Upfronts: TelevisaUnivision Wants Advertisers to ‘Grow With Us’
Network ads Copa America and Super Bowl LVIII
With ad revenues rising in a soft market, TelevisaUnivision had reason to be confident as it held its upfront presentation Tuesday.
Last year, Televisa and Univision combined to create a Spanish-language powerhouse. It launched the streaming service ViX, which now has more than 30 million monthly active users, and a branded content studio, Asi. Advertisers have embraced both, Donna Speciale, president of U.S. advertising sales and marketing, told Broadcasting+Cable.
Advertisers including Toyota, Chevrolet and JCPenney have worked with Asi, and Metro by T-Mobile is working on a campaign connected to TelevisaUnivision’s Liga MX soccer telecasts.
“We basically created the first massive, global Spanish-speaking media company in the world,” Speciale said. “In 2023, it’s all about differentiation. The media ecosystem is very crowded, but we have a very unique and influential audience that continues to grow in size and impact.”
At its upfront, using the theme “Grow With Us,” TelevisaUnivision said it had secured the rights to two major sporting events, the Copa America soccer tournament and the Spanish-language broadcast rights to Super Bowl LVIII.
The company also said that Vix would be launching the original series El Extraño Retorno De Diana Salazar in 2024 featuring Eugenio Derbez, Angelique Boyer and Sebastian Rulli.
Pierluigi Gazzoa, CEO of Vix, said 80% of consumption on ViX is of content no other broadcaster or streamer has and 63% of ViX users are incremental to TelevisaUnivision’s linear channels.
Last year, TelevisaUnivision also developed its Hispanic household audience graph to help advertisers connect with Spanish-speaking consumers.
“We currently have 150 clients using the graph, so we have made tremendous progress,” Speciale said.
With linear, streaming, social, audio and local, “we are every with our audience that clients want to lean into, which is why cross-platform measurement is very important to us,” she said.
Despite the prominence of Latino culture, the work of convincing some marketers to advertise to Hispanic consumers in their language and culture never ends. Given the buying power of Hispanics, “it’s not a nice-to-have, it’s a must-have,” Speciale said.
Historically, multicultural advertising was among the first areas to get cut when the economy gets rough. “I can tell you now that it’s not,“ she said. “It’s the last place that they look.”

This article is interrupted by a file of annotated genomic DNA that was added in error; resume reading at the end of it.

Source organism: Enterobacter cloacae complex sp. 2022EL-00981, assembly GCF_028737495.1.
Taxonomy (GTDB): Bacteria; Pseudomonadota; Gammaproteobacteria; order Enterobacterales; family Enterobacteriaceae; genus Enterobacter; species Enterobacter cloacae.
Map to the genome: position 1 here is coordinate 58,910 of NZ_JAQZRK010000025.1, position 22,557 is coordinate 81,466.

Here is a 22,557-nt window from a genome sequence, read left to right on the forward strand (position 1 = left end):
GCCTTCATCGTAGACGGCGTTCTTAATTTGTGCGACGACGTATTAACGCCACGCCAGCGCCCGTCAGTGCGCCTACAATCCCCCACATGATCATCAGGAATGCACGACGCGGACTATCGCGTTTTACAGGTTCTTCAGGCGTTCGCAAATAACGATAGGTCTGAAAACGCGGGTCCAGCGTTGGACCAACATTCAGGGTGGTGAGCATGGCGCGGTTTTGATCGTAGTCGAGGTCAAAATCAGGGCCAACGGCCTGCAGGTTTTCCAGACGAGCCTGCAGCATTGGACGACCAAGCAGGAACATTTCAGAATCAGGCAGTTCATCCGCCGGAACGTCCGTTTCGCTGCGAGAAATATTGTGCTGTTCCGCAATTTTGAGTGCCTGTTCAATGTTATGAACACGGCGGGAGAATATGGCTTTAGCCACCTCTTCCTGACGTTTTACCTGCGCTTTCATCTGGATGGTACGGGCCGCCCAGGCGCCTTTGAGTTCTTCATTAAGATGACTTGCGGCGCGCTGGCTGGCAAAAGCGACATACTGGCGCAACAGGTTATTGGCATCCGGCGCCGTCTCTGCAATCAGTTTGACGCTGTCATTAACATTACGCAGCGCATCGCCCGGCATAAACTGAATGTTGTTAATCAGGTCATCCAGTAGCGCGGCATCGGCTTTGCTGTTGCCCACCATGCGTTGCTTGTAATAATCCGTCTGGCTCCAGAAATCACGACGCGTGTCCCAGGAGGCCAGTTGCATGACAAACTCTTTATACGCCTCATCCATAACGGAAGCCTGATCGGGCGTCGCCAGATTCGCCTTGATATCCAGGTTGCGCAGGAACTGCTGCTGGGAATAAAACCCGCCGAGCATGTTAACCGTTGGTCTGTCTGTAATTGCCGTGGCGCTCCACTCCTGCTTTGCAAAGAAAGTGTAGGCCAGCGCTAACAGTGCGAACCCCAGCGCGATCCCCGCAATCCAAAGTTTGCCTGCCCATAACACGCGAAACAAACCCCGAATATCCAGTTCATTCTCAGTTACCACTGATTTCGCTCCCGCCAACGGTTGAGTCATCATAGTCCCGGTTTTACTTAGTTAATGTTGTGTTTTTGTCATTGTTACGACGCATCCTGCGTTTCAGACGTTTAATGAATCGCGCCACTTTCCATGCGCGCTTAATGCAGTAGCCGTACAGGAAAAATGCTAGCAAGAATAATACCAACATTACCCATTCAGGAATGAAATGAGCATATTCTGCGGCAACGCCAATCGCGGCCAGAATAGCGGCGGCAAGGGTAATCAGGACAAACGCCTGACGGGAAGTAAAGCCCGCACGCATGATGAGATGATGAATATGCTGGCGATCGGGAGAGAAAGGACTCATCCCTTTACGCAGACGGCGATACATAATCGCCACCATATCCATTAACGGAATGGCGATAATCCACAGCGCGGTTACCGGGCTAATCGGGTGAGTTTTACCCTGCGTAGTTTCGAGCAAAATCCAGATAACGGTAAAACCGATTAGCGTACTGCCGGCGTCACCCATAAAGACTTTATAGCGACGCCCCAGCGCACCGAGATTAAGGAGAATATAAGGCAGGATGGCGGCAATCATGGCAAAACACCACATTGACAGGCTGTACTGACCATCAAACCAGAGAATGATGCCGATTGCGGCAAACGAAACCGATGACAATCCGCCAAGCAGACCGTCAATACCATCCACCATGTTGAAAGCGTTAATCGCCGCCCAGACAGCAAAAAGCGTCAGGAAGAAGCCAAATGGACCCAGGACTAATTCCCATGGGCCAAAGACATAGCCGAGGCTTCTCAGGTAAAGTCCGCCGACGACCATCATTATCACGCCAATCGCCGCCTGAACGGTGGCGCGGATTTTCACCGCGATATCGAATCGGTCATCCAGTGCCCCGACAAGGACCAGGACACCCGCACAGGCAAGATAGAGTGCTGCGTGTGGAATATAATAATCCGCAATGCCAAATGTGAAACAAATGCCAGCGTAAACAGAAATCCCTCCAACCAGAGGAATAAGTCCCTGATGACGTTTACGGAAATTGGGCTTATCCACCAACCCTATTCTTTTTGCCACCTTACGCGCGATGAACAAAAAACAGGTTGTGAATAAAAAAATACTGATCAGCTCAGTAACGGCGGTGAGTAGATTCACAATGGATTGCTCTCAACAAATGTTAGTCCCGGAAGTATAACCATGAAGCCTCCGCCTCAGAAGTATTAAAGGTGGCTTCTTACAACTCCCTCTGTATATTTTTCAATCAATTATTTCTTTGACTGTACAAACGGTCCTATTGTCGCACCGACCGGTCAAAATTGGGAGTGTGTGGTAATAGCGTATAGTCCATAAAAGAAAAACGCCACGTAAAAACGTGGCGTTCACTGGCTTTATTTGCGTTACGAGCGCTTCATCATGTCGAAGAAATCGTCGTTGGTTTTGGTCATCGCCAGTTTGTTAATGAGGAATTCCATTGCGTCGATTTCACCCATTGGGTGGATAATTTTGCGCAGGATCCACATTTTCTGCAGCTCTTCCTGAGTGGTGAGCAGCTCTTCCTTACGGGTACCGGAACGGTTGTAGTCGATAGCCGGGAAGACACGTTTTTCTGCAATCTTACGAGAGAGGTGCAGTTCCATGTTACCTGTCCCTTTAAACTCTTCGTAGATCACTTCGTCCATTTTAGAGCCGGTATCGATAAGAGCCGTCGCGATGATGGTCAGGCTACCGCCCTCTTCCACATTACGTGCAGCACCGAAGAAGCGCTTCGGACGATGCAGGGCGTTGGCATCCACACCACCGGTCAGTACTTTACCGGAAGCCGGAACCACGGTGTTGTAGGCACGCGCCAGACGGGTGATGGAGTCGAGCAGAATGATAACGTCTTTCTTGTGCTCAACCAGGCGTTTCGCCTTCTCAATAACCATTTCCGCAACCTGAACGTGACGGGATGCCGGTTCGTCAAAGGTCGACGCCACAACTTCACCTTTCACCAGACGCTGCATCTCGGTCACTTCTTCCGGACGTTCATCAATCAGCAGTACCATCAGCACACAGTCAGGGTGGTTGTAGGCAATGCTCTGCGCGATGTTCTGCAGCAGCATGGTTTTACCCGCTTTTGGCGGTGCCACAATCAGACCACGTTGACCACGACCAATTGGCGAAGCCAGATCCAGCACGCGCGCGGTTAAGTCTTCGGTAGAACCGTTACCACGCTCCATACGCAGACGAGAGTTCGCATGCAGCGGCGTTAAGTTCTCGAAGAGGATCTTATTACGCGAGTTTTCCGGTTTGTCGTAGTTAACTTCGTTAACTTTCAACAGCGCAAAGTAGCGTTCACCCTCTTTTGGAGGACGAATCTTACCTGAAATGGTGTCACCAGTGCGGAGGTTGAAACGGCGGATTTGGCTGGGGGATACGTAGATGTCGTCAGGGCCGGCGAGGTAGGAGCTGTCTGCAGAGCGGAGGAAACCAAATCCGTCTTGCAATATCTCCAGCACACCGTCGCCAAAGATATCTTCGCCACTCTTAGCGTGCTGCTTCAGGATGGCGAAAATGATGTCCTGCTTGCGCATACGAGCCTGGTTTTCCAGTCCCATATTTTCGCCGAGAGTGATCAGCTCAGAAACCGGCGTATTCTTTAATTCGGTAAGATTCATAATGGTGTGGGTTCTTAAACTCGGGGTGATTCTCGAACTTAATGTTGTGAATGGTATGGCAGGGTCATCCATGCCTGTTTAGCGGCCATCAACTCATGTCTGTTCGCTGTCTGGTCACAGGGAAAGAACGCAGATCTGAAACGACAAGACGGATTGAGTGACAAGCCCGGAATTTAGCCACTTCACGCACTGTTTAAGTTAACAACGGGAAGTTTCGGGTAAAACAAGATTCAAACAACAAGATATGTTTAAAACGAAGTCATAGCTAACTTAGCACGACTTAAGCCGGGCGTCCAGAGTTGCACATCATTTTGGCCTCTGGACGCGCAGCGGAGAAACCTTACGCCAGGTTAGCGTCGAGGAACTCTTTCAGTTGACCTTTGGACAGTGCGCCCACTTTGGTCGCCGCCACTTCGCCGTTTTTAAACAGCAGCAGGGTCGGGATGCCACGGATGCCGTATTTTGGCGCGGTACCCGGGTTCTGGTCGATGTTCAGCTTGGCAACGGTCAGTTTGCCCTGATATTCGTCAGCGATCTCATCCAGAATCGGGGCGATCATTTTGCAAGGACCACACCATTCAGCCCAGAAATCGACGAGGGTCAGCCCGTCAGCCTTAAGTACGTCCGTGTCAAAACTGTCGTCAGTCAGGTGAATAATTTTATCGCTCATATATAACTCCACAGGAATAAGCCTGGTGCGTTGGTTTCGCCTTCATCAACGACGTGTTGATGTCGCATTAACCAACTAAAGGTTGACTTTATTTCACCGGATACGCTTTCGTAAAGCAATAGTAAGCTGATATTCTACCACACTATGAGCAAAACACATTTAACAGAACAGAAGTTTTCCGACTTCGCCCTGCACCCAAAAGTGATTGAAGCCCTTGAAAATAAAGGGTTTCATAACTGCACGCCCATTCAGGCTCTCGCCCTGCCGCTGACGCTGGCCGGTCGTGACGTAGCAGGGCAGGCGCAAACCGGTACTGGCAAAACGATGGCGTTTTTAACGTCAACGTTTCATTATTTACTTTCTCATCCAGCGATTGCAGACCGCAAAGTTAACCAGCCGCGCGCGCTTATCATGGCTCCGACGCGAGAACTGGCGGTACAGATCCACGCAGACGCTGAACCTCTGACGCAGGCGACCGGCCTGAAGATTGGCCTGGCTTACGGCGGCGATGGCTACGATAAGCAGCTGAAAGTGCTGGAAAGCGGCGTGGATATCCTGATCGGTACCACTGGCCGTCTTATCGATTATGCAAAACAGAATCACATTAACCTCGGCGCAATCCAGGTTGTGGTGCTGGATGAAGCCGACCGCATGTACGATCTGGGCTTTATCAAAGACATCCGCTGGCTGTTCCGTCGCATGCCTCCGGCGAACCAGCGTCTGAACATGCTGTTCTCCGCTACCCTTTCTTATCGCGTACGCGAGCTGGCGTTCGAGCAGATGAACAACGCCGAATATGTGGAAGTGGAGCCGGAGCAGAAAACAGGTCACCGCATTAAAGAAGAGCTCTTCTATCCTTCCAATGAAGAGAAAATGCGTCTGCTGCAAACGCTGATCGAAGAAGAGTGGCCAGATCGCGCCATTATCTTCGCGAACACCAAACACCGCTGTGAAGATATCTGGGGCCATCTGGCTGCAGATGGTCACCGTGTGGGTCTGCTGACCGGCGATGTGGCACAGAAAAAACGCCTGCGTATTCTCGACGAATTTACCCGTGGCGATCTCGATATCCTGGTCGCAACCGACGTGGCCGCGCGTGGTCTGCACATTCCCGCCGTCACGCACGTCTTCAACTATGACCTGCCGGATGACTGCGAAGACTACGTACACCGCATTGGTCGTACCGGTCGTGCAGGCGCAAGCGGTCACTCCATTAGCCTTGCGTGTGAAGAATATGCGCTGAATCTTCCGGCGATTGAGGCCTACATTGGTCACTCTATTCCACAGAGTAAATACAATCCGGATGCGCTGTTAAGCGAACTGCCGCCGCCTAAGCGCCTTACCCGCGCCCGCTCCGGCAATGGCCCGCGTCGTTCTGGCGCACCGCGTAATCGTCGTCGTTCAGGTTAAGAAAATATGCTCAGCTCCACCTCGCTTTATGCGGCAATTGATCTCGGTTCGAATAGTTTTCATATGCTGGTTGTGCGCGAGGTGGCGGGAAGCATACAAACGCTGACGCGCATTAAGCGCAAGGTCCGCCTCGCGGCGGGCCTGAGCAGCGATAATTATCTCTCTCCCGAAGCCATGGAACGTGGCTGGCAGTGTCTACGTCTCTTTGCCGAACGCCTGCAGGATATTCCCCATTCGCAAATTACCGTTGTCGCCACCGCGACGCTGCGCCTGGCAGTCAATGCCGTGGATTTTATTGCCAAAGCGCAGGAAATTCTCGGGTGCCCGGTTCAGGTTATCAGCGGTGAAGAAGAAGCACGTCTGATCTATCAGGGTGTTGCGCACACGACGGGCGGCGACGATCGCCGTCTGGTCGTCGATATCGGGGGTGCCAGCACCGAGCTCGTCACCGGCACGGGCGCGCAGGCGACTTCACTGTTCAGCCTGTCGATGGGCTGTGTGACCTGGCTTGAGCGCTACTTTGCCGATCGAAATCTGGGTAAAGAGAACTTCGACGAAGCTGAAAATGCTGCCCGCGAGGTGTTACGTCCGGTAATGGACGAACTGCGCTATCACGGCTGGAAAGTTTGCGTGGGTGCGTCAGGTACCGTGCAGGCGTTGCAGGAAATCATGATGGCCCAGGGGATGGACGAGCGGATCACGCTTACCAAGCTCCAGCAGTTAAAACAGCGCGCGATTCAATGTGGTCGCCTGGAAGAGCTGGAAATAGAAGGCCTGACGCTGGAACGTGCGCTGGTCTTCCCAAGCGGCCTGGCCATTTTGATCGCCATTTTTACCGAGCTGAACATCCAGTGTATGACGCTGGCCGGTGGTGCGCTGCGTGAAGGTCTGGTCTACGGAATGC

Since last year, TelevisaUnivison added 110 new brands and clients.
“I’m really pleased. People are listening to us,“ Speciale said, adding: “We still have a lot of work to do with pharma and financial. Those are two categories that are still underrepresented in a big way, but we’re definitely making headway.”
Clients Will Make the Pitch
At its upfront, TelevisaUnivision will feature testimonials from client chief marketing officers at Hyundai, Expedia, Wells Fargo and Fetch talking about how advertising in the Spanish language to the Hispanic audience has changed the trajectory of their businesses.
“It’s one thing for us to tell the story,“ Speciale said. “But when clients hear from other clients about the journey they took, what they did and how they leaned in, it’s really, really impactful.”
TelevisaUnivision will be using Nielsen new big-data audience numbers when negotiating its upfront deals this year. Historically, Univision has complained that Spanish-language viewing was undercounted by Nielsen. Some of the big-data numbers show viewing up by more than 26%.
NIelsen’s big data is unaccredited by the Media Rating Council, but Speciale said that doesn’t matter as much as eliminating the underrepresentation of Hispanic viewers.
“We can’t wait any longer,“ she said. ”We need to move forward and we’re not going to wait.”
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Jon has been business editor of Broadcasting+Cable since 2010. He focuses on revenue-generating activities, including advertising and distribution, as well as executive intrigue and merger and acquisition activity. Just about any story is fair game, if a dollar sign can make its way into the article. Before B+C, Jon covered the industry for TVWeek, Cable World, Electronic Media, Advertising Age and The New York Post. A native New Yorker, Jon is hiding in plain sight in the suburbs of Chicago.